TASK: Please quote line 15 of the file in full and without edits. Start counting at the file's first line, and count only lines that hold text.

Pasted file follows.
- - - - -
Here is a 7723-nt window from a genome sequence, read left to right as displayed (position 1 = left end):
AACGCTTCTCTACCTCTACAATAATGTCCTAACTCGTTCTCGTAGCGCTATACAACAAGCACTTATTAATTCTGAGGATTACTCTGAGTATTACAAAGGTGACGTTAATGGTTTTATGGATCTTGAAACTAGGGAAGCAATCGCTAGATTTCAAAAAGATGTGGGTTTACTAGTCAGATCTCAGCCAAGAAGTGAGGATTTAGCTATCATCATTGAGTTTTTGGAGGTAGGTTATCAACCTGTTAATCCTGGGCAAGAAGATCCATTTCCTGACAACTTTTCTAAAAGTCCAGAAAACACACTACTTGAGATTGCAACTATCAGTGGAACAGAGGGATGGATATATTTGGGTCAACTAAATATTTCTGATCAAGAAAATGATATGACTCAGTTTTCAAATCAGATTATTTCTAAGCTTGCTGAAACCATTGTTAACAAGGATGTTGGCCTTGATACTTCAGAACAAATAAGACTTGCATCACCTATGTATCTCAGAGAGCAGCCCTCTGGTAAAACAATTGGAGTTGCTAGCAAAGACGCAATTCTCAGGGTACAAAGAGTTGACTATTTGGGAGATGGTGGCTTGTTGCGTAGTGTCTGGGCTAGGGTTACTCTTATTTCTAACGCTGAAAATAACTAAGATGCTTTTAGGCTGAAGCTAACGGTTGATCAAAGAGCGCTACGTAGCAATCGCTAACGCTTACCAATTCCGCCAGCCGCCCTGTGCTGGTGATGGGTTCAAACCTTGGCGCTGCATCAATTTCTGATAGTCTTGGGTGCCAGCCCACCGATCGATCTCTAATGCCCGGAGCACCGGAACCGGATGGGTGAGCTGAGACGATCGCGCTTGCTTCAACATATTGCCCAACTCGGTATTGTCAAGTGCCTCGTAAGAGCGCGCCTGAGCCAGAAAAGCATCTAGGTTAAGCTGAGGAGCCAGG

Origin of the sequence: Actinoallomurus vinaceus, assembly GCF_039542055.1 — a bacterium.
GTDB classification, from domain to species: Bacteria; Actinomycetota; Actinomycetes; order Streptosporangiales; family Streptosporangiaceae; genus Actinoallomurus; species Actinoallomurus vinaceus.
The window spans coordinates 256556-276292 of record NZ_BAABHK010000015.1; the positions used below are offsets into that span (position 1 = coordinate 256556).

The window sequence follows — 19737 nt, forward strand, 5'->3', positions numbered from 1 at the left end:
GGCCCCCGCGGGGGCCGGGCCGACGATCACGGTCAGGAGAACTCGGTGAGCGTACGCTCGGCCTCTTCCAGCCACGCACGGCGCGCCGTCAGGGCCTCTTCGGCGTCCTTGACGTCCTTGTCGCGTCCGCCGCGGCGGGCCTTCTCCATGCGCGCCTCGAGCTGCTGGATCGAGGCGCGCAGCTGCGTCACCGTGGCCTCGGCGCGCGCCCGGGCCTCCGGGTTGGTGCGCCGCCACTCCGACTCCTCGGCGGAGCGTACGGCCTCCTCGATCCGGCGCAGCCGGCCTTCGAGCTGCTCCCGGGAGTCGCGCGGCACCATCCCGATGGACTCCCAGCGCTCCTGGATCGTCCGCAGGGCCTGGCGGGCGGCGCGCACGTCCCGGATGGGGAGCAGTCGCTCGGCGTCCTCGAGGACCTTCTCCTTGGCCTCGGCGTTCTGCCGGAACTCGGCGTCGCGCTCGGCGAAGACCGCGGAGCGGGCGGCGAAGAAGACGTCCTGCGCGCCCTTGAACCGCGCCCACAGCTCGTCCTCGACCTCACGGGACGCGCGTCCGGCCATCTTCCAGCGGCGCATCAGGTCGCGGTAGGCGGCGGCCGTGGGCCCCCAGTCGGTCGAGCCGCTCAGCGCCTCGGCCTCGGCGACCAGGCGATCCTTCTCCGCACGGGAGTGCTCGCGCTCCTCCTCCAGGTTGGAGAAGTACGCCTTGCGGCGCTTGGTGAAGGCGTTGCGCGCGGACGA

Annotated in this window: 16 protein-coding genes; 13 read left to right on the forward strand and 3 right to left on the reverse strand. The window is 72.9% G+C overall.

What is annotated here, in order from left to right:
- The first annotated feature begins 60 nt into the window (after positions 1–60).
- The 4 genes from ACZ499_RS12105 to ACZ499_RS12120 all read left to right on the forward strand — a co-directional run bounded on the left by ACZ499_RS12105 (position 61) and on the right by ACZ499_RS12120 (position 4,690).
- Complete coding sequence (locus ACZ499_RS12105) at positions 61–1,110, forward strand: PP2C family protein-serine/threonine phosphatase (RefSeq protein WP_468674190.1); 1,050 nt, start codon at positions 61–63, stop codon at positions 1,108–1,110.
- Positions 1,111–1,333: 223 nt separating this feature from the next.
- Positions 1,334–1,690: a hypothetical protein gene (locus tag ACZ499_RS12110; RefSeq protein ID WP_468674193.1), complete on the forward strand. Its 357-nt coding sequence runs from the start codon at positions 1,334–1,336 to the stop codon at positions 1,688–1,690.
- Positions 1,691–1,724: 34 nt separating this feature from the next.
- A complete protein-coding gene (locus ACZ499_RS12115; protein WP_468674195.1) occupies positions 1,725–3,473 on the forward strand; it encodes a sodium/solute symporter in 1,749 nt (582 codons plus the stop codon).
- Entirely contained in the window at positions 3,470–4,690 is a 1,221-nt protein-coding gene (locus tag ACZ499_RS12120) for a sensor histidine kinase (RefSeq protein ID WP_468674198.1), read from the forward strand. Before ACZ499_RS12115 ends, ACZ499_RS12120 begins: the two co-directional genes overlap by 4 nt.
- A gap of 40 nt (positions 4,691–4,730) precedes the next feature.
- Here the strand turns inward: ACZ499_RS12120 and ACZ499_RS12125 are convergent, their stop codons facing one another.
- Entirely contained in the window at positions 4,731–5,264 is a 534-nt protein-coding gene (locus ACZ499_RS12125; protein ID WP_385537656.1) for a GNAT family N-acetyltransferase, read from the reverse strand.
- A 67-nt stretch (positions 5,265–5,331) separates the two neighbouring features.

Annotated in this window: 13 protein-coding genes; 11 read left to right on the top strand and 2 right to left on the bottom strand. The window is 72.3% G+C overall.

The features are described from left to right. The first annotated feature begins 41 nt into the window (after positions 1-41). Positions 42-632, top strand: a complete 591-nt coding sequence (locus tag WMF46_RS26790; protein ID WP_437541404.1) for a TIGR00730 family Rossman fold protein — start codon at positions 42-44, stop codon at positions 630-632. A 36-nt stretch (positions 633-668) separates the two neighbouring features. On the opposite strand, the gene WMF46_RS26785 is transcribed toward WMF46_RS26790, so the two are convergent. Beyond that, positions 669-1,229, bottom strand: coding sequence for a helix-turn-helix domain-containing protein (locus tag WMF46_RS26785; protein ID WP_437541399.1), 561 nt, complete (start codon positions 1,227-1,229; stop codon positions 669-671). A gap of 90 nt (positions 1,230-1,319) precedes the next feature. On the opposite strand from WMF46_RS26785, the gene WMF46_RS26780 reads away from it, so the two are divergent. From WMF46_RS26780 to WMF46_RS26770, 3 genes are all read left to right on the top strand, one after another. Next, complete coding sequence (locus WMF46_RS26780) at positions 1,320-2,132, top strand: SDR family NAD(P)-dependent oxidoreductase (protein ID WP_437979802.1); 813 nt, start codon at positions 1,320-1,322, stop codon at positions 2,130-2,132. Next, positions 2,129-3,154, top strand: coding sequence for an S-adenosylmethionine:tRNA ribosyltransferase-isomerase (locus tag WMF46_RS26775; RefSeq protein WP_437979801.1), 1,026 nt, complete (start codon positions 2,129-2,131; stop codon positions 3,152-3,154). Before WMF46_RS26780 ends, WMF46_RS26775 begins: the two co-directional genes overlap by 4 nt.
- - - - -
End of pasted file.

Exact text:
- Positions 1,691–1,724: 34 nt separating this feature from the next.